Prevalence and correlates of knowledge of male partner HIV testing and serostatus among African-American women living in high poverty, high HIV prevalence communities (HPTN 064)

AIDS Behav. 2015 Feb;19(2):291-301. doi: 10.1007/s10461-014-0884-y.

Abstract

Knowledge of sexual partners' HIV infection can reduce risky sexual behaviors. Yet, there are no published studies to-date examining prevalence and characteristics associated with knowledge among African-American women living in high poverty communities disproportionately affected by HIV. Using the HIV Prevention Trial Network's (HPTN) 064 Study data, multivariable logistic regression was used to examine individual, partner, and partnership-level determinants of women's knowledge (n = 1,768 women). Results showed that women's demographic characteristics alone did not account for the variation in serostatus awareness. Rather, lower knowledge of partner serostatus was associated with having two or more sex partners (OR = 0.49, 95 % CI 0.37-0.65), food insecurity (OR = 0.68, 95 % CI 0.49-0.94), partner age >35 years (OR = 0.68, 95 % CI 0.49-0.94), and partner concurrency (OR = 0.63, 95 % CI 0.49-0.83). Access to financial support (OR = 1.42, 95 % CI 1.05-1.92) and coresidence (OR = 1.43, 95 % CI 1.05-1.95) were associated with higher knowledge of partner serostatus. HIV prevention efforts addressing African-American women's vulnerabilities should employ integrated behavioral, economic, and empowerment approaches.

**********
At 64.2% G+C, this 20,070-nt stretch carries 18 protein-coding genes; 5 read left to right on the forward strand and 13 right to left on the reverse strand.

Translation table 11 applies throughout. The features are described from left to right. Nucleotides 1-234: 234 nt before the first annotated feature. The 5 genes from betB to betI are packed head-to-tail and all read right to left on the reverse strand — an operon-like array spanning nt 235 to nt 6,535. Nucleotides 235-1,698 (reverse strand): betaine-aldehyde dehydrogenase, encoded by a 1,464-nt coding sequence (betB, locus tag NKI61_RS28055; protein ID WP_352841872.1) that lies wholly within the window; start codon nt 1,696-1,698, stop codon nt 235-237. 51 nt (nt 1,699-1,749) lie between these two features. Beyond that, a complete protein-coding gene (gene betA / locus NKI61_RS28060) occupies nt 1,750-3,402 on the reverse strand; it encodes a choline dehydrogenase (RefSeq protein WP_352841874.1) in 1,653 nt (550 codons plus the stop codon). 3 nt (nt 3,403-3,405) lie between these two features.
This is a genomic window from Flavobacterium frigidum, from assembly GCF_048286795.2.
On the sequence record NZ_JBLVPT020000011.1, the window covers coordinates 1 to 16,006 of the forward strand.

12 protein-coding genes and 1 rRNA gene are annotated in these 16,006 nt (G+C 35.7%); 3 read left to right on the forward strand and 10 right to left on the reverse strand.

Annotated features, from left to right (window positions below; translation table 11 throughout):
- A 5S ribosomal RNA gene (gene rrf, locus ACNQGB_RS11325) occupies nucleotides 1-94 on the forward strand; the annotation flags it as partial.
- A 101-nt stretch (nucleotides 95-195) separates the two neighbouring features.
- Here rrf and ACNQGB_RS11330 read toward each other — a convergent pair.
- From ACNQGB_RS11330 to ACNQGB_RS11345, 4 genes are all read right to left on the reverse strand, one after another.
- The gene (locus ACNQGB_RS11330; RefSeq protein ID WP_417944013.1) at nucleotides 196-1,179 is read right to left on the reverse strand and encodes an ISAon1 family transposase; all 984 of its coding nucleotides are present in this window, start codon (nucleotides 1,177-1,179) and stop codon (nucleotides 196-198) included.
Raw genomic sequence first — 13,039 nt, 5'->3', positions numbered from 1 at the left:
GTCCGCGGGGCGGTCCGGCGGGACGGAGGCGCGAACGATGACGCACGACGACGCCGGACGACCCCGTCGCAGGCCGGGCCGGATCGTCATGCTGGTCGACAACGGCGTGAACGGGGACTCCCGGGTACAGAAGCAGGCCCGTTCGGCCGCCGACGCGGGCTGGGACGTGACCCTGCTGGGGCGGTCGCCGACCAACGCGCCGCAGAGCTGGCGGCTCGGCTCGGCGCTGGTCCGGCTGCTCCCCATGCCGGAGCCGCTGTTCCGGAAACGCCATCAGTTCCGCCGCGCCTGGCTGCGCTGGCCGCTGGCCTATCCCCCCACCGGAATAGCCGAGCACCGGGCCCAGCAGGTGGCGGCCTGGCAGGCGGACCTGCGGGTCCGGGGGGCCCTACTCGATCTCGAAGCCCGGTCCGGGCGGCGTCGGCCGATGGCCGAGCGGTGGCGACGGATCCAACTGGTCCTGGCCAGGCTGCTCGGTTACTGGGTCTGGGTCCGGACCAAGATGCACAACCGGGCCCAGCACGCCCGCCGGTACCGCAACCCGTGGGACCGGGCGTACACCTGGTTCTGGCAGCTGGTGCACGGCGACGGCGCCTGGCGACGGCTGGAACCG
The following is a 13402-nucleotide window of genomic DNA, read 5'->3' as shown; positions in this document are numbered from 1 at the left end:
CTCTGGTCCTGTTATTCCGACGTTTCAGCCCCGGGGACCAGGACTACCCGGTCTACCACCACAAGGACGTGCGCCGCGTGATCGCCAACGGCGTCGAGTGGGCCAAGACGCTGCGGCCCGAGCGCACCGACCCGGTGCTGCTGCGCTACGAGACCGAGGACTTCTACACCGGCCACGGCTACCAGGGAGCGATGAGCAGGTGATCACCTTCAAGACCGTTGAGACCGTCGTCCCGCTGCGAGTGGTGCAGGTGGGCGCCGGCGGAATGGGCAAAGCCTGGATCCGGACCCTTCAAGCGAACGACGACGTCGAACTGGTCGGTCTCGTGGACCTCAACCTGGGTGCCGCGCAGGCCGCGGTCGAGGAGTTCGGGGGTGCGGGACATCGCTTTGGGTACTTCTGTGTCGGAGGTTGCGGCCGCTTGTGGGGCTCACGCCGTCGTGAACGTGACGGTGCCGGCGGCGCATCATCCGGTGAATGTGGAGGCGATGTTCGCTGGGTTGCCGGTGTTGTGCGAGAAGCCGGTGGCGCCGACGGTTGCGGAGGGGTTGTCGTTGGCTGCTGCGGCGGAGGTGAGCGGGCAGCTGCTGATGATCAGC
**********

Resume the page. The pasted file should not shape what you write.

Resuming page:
Publication types

  • Research Support, N.I.H., Extramural
  • Research Support, Non-U.S. Gov't

MeSH terms

  • Adolescent
  • Adult
  • African Americans / psychology*
  • African Americans / statistics & numerical data
  • Female
  • HIV Infections / ethnology*
  • HIV Infections / prevention & control
  • HIV Seronegativity*
  • HIV Seropositivity*
  • Health Knowledge, Attitudes, Practice*
  • Heterosexuality / psychology*
  • Humans
  • Logistic Models
  • Longitudinal Studies
  • Male
  • Poverty Areas
  • Prevalence
  • Risk Factors
  • Sexual Partners*
  • United States / epidemiology
  • Young Adult